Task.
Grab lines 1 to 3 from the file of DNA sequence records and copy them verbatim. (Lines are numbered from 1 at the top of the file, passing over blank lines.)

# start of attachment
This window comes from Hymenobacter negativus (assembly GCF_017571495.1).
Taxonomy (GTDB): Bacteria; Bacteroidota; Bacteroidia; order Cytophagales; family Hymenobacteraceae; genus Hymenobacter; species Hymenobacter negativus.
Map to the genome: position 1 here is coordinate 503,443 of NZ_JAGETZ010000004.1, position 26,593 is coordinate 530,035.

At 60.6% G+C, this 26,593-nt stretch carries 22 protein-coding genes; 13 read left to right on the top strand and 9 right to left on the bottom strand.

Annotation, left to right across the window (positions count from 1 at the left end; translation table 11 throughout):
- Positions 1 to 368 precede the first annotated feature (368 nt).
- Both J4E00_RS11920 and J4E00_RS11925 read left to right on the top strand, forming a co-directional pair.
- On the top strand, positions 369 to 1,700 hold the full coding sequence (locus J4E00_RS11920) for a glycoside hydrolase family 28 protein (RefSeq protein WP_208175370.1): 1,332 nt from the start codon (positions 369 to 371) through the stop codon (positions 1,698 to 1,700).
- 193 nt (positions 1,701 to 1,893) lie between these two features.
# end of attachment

This window comes from Hymenobacter negativus (assembly GCF_017571495.1).
Taxonomy (GTDB): Bacteria; Bacteroidota; Bacteroidia; order Cytophagales; family Hymenobacteraceae; genus Hymenobacter; species Hymenobacter negativus.
Map to the genome: position 1 here is coordinate 503,443 of NZ_JAGETZ010000004.1, position 26,593 is coordinate 530,035.